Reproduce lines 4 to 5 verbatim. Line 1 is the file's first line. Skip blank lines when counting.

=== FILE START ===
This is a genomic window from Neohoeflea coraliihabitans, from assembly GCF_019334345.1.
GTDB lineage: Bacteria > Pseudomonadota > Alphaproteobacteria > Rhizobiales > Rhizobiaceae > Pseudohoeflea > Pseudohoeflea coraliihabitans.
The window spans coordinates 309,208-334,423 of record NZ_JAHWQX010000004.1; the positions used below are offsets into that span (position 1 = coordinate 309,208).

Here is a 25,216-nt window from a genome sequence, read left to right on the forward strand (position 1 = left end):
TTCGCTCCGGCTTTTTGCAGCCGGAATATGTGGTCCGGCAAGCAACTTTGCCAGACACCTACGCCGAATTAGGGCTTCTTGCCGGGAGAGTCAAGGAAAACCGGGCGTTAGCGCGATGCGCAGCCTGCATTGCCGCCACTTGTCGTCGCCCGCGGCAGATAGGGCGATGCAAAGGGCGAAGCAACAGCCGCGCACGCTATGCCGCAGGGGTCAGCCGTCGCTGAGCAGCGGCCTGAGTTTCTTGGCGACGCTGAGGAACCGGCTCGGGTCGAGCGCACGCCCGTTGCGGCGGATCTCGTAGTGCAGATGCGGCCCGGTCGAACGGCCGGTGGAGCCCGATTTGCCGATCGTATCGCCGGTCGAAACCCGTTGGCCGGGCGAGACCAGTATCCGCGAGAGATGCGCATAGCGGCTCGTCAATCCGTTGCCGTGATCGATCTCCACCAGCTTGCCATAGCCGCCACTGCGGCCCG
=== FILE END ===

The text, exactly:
Here is a 25,216-nt window from a genome sequence, read left to right on the forward strand (position 1 = left end):
TTCGCTCCGGCTTTTTGCAGCCGGAATATGTGGTCCGGCAAGCAACTTTGCCAGACACCTACGCCGAATTAGGGCTTCTTGCCGGGAGAGTCAAGGAAAACCGGGCGTTAGCGCGATGCGCAGCCTGCATTGCCGCCACTTGTCGTCGCCCGCGGCAGATAGGGCGATGCAAAGGGCGAAGCAACAGCCGCGCACGCTATGCCGCAGGGGTCAGCCGTCGCTGAGCAGCGGCCTGAGTTTCTTGGCGACGCTGAGGAACCGGCTCGGGTCGAGCGCACGCCCGTTGCGGCGGATCTCGTAGTGCAGATGCGGCCCGGTCGAACGGCCGGTGGAGCCCGATTTGCCGATCGTATCGCCGGTCGAAACCCGTTGGCCGGGCGAGACCAGTATCCGCGAGAGATGCGCATAGCGGCTCGTCAATCCGTTGCCGTGATCGATCTCCACCAGCTTGCCATAGCCGCCACTGCGGCCCG